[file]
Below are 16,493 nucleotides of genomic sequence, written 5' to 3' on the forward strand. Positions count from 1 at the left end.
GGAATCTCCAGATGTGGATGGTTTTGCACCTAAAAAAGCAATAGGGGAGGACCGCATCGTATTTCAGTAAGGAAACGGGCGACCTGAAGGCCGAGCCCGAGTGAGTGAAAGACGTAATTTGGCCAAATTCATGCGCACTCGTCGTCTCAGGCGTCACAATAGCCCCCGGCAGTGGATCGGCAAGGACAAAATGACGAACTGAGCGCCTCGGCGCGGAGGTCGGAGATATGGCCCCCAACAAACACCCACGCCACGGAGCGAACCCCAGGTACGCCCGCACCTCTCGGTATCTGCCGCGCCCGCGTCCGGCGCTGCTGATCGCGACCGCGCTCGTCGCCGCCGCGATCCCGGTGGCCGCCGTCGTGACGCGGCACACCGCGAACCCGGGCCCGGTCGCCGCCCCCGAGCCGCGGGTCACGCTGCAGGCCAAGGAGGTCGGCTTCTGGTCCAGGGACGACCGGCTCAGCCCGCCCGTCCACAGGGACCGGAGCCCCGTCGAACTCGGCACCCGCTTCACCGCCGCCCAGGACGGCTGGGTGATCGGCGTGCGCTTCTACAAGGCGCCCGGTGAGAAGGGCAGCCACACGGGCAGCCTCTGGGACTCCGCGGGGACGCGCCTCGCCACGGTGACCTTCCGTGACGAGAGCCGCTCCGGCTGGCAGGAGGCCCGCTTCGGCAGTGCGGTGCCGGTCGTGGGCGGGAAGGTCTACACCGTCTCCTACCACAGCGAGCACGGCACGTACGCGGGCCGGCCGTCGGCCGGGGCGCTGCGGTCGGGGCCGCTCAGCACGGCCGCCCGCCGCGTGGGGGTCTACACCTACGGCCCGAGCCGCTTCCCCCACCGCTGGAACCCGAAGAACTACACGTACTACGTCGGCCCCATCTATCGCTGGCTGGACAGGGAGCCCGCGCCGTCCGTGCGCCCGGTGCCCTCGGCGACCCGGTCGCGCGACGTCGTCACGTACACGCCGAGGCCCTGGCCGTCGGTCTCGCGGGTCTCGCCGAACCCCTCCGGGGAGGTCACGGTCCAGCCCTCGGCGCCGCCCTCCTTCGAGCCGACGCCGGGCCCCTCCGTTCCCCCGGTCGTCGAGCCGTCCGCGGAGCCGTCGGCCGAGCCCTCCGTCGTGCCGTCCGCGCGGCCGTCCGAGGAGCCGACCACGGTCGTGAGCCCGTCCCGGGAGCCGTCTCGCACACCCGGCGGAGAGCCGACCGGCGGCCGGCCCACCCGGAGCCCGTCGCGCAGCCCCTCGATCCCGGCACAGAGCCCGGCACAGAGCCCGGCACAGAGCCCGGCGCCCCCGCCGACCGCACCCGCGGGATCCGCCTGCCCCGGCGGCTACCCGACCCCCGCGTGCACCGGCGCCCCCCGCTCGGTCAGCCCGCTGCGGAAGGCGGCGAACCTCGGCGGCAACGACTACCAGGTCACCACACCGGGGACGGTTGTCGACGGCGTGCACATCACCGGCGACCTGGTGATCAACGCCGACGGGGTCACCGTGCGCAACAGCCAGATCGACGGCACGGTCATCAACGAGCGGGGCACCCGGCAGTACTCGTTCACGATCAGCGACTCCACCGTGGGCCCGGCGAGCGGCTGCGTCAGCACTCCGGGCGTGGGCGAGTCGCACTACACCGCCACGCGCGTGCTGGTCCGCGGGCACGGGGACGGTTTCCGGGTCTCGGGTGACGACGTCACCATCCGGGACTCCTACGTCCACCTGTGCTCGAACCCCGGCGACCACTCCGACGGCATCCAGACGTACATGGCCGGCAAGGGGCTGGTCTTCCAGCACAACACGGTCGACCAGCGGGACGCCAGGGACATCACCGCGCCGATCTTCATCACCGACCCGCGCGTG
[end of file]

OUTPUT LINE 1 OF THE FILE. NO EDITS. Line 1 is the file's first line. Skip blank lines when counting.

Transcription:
Below are 16,493 nucleotides of genomic sequence, written 5' to 3' on the forward strand. Positions count from 1 at the left end.